By Mike Seeklander on
A fellow instructor and I were recently discussing techniques surrounding the draw process. The epicenter of the discussion was what position the support hand should be in during the draw process. The other instructor argued for the support hand to be in a higher, more “combative” position, which allows the hand to be used to protect or strike if the situation is close enough to allow empty-hand techniques.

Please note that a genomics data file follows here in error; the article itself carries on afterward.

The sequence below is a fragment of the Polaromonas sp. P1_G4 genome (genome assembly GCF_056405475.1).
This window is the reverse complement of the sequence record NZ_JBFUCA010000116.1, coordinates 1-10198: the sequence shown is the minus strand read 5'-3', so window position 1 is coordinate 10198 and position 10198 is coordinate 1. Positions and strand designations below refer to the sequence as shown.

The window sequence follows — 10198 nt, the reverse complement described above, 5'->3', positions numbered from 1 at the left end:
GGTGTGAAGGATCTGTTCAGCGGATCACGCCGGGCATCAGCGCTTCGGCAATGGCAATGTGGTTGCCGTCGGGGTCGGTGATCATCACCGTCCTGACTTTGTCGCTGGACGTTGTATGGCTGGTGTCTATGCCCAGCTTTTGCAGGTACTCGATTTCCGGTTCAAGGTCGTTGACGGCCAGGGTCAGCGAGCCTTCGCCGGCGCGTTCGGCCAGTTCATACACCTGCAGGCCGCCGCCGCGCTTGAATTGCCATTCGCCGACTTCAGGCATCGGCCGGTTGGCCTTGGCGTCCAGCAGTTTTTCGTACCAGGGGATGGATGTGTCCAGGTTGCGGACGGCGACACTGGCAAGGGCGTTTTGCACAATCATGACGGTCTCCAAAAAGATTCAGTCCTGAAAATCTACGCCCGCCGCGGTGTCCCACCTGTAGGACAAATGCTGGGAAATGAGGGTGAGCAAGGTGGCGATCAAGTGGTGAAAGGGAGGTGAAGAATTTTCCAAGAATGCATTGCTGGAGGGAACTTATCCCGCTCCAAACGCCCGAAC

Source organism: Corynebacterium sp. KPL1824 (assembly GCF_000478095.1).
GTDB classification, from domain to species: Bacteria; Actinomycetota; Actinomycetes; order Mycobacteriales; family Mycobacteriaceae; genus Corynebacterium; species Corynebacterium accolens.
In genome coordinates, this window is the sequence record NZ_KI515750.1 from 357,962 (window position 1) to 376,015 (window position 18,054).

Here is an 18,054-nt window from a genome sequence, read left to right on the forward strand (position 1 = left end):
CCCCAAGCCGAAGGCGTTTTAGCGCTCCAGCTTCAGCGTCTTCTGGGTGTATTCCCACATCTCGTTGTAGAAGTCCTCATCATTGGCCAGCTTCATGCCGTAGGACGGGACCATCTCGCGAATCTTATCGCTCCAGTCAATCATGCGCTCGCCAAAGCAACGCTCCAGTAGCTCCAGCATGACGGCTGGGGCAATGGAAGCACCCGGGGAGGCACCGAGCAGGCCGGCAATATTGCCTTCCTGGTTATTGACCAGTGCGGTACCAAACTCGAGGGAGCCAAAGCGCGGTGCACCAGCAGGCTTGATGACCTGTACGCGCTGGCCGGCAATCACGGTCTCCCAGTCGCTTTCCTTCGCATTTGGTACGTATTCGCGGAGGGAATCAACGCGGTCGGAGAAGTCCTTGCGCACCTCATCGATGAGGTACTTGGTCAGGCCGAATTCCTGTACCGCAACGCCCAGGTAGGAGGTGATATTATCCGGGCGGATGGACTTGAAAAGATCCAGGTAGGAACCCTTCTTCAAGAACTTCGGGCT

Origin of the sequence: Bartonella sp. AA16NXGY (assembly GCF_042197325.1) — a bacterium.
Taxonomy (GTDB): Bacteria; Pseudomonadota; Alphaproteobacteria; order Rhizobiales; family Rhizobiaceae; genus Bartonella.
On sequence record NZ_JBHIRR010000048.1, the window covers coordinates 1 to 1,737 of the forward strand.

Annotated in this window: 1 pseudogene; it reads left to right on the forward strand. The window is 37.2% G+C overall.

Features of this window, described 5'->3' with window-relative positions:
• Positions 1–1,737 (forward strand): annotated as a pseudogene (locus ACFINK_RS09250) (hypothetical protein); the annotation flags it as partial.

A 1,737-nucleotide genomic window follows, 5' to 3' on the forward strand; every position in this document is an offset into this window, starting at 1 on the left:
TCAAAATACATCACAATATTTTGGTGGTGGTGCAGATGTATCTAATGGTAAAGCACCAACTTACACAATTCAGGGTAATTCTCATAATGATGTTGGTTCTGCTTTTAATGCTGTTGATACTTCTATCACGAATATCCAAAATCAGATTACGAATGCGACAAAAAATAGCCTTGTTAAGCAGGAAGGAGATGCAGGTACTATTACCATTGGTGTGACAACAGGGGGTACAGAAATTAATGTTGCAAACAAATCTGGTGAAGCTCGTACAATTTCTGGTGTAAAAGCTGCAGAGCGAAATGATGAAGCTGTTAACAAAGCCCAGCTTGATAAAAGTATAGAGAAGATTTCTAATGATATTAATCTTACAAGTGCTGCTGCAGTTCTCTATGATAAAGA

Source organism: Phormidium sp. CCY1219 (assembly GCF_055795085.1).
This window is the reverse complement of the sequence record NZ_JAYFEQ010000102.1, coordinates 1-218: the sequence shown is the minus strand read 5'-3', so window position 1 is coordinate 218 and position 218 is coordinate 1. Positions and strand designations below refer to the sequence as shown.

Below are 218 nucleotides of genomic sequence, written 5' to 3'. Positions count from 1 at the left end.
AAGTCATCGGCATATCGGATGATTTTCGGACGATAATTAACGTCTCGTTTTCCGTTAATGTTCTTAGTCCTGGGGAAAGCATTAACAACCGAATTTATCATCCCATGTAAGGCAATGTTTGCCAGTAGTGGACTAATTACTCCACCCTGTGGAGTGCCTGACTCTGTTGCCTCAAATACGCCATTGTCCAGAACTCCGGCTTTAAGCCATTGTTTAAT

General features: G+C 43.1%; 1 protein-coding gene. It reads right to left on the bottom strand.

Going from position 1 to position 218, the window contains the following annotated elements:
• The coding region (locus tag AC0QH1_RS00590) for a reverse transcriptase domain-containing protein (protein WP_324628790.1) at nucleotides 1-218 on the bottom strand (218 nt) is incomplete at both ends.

I often encounter students who position their hand high like this, and it is something I discuss with them due to the fact that it slows their draw down because they have to bring the hand down and under the handgun to get it on the grip when forming their grip. This also affects how well they build their final firing grip and ultimately how well they shoot. Their argument is always that the high (often up near the face) hand allows them to defend their head or throw a strike. While I consider this a valid argument, I ask if they are close enough to strike the opponent, is drawing at that time (and distance) the best option? This makes them think and most of the time their answer is no.